Children with disabilities--Care; Children with disabilities--Family relationships; Desertion and non-support--Mexico; Low-income single mothers
Women who give birth to a child with a mental or physical impairment in Mexico are typically believed to be “at fault” for the disability by their family (Skinner, Bailey, Correa, & Rodríguez, 1999). As a result, men often abandon their family, leaving the mother and children in poverty (Skinner et al., 1999). Bree Lair, MOTR/L, co-founder and director of International Service Learning for Push International, a non-profit organization that works closely with Padres y Compadres Pediatric Therapy Center in Mazatlan, Mexico stated that more than half of the mothers caring for a child with disabilities at their clinic are single mothers in poverty (personal communication, February 17, 2012).
The mothers at Padres y Compadres Pediatric Therapy Center lack education about proper body mechanics when transferring and handling their children (J. Lair, personal communication, January 8, 2012). Several studies indicate that the most effective tool for injury prevention for caregivers is education (Brown & Mulley, 1997). More specifically, research has shown that with increased education about proper body mechanics for activities that require lifting, carrying, and pushing, the chance of injury has decreased (Maynard & Blain, 2002).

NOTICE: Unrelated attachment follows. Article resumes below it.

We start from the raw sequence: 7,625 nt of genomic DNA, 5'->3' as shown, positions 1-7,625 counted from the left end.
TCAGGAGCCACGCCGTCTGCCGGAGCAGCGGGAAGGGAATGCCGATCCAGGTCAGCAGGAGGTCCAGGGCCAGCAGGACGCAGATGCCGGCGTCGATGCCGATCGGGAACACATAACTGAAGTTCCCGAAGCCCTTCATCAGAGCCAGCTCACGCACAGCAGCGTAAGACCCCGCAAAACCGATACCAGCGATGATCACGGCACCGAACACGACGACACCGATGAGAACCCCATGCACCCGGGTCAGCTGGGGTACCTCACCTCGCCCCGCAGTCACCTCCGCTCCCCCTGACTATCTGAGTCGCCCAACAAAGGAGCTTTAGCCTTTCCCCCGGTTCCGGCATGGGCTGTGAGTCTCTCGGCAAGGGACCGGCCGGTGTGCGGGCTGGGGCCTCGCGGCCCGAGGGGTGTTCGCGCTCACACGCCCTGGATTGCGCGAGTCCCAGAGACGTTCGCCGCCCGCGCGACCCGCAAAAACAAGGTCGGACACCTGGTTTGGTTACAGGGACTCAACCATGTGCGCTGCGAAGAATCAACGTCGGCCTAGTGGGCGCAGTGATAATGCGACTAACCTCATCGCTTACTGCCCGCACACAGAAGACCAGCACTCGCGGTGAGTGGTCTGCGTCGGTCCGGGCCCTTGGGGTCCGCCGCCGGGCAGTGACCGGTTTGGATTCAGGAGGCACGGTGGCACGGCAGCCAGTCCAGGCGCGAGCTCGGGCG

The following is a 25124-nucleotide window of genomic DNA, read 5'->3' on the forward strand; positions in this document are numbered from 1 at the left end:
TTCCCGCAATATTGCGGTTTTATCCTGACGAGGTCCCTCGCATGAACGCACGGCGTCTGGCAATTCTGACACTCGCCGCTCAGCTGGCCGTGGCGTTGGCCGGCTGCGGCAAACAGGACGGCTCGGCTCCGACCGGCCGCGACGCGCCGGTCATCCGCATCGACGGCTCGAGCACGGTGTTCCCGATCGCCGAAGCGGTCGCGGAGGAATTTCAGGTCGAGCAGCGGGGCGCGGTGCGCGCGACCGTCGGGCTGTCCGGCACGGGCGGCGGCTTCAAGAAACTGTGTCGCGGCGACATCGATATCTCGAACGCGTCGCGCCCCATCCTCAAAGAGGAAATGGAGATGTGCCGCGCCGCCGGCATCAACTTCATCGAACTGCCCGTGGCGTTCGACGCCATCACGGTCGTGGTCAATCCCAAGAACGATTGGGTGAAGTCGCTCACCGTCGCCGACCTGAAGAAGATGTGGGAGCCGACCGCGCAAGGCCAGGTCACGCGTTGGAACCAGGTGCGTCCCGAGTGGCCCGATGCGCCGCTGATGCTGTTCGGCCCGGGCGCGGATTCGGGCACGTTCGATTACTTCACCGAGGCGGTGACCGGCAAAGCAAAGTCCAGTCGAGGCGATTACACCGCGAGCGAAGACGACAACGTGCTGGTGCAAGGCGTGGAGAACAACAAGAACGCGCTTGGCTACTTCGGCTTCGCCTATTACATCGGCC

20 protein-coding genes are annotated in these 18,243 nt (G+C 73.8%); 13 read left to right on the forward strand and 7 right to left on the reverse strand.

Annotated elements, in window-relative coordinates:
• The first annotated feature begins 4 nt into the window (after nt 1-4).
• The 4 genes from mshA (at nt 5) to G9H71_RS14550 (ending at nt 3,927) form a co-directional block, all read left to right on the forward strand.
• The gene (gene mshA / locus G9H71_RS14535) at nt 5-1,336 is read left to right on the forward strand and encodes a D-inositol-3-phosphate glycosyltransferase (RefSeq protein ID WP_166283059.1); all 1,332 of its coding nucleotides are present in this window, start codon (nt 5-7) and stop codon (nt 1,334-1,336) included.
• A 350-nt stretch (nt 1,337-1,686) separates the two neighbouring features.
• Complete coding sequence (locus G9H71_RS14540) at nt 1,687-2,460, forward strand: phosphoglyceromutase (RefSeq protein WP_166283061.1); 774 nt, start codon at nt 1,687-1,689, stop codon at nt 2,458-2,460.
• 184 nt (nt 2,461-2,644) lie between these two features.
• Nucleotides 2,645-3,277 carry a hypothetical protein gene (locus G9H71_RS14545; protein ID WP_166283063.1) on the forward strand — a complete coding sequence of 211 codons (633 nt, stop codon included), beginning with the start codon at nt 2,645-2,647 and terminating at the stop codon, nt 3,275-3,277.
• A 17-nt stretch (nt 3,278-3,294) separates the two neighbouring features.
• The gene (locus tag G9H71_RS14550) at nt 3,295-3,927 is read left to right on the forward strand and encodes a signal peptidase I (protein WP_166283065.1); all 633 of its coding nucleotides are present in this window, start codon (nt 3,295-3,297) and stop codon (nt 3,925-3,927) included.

Injury prevention is especially important for mothers at Padres y Compadres because they are at high risk for injury due to their existing hardship and role as single mothers. Occupational therapists work with individuals to promote safe body movements, positioning, and transfers, and in areas such as child rearing, health management, and health maintenance (American Occupational Therapy Association [AOTA], 2008). Occupational therapy services focus on outcomes of prevention and quality of life, as well as, education on injury prevention. This educational project was presented to the mothers at Padres y Compadres, providing them knowledge to protect their own bodies from injury, which in turn will allow them to provide sustained child rearing care.
Marge Luthman, MS, OT/L
Tatiana Kaminsky, PhD, OTR/L
Date of Completion
Master of Occupational Therapy (MOT)
Date of Award
University of Puget Sound